Insomnia and inadequate rest is detrimental to anyone’s performance, on both a physical and mental level. In our previous article, we discussed why it is important to understand the biochemistry of sleep and we listed some vitamins, herbs and other supplements that can be extremely effective. In this second part, we shall now examine other mechanisms you can employ, both psychological and logistical, that will also assist.
Setting the scene for sleep
You may recall from the first article the role light plays in melatonin conversion and controlling our body clock. The first golden rule of increasing your chances of improved sleep at night is to keep lights dim at evening time, and never sleep with light in your bedroom. Should you wake during the night, do not switch the light on as this will immediately cease the beneficial melatonin production. Remaining within a dimmed setting prior to retiring, and avoiding any vigorous activity, creates the message that you intend resting shortly.
Keep your bedroom as dark as possible. Turn off all led switches on devices that might glow in the dark. Consider wearing a traveler’s eye mask for a much deeper and longer quality of sleep that is not impaired by light.
Television before retiring is not recommended. Try to avoid watching television at least one hour before going to bed. A television set in the bedroom might be the reason your brain does not want to rest at night.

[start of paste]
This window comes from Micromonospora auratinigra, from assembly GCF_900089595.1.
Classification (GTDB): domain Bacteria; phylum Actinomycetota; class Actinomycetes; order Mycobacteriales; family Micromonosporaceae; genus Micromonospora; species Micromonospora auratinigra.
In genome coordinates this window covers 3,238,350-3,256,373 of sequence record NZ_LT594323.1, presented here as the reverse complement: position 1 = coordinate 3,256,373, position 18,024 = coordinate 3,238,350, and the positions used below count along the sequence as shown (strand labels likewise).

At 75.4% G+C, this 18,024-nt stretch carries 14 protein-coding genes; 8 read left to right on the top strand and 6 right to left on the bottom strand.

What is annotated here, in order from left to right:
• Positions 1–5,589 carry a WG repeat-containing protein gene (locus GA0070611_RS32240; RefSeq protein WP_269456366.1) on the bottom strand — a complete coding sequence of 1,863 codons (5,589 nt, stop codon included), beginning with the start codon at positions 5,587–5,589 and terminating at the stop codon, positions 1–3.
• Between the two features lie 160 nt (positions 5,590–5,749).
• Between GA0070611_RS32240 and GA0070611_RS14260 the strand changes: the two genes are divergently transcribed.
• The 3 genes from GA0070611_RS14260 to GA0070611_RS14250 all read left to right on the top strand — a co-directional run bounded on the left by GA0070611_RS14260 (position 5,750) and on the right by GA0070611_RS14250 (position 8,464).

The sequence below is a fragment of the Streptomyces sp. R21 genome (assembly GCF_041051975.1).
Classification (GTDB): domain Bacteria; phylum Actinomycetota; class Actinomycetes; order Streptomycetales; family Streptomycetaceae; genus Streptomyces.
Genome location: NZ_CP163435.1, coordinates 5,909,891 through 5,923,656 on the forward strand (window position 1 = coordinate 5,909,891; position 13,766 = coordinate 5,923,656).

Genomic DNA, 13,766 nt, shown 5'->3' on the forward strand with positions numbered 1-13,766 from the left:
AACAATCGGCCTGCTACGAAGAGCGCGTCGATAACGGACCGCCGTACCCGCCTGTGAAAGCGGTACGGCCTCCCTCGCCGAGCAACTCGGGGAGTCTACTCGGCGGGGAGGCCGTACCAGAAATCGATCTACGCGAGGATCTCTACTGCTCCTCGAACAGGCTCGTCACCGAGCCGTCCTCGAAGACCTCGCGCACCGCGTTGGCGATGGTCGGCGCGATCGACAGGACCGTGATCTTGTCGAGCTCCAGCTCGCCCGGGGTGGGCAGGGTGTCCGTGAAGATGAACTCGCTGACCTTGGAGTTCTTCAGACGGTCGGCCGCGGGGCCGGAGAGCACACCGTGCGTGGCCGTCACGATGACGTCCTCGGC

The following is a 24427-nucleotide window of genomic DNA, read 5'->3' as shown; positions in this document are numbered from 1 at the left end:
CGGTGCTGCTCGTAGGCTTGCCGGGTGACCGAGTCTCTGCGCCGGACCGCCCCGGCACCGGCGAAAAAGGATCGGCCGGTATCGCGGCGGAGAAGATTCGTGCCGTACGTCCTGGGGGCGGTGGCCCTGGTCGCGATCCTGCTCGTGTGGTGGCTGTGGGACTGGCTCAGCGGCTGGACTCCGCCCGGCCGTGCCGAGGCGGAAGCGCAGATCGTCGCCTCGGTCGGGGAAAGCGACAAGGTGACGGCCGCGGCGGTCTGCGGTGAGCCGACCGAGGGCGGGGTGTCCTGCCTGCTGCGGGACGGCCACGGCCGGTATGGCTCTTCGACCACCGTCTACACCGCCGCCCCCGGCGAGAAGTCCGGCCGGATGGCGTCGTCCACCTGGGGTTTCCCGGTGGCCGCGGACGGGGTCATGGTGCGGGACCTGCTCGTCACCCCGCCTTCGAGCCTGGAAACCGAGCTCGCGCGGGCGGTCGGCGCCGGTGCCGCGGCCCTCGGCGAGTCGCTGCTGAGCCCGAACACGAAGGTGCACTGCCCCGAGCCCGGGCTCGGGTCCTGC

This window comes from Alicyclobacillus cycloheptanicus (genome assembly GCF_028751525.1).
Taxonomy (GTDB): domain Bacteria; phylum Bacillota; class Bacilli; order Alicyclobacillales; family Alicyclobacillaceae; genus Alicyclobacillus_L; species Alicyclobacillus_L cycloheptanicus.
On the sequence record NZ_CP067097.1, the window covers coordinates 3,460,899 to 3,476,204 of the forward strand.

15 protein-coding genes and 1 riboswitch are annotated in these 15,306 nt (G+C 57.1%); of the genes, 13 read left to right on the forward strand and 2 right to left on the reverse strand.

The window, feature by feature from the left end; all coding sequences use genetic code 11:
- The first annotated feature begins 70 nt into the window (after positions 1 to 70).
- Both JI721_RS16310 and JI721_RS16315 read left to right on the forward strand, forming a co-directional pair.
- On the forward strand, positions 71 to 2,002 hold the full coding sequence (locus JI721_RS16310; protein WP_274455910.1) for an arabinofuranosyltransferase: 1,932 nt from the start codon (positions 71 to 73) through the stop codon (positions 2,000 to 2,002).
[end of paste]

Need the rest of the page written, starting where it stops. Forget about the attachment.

Exercising two hours before going to bed has been proven to negatively affect sleep and melatonin production. Make sure you don’t go to gym too late!
Reading in bed is a favourite pastime. The problem with reading in bed is that we are conditioning our brain into believing that bed is therefore a place where reading takes place. The only bedroom activities that should take place in the bedroom are sleep and adult only activities! By reserving the bedroom for rest, we condition ourselves into falling into a restful state whenever we get into bed.
Temperature and noise
Most people sleep best when the room is cool. In summer, this is difficult, so use a fan. In winter, make sure you are warm enough, but it is better for the room to be cool and to use warmer bedding.
A very useful trick to aid sleep is to have a warm bath immediately prior to sleeping. Your increased body temperature that will then drop as you get into bed will assist in sending you to sleep. Showering might wake you, but if you have no choice but to shower, ensure your shower is a hot one.
The use of a fan in the room to control temperature is also beneficial in that a fan creates what is known as ‘white noise’. Often, one of the reasons we are unable to sleep is unconscious safety concerns and anxiety associated with hearing those things that ‘go bang at night’. You will be amazed at the effectiveness of deploying a white noise mechanism, from the use of a fan to an iPad app that plays ocean waves such as Naturespace. Try to find a white noise application for your particular brand of tablet or smartphone.
Stress and anxiety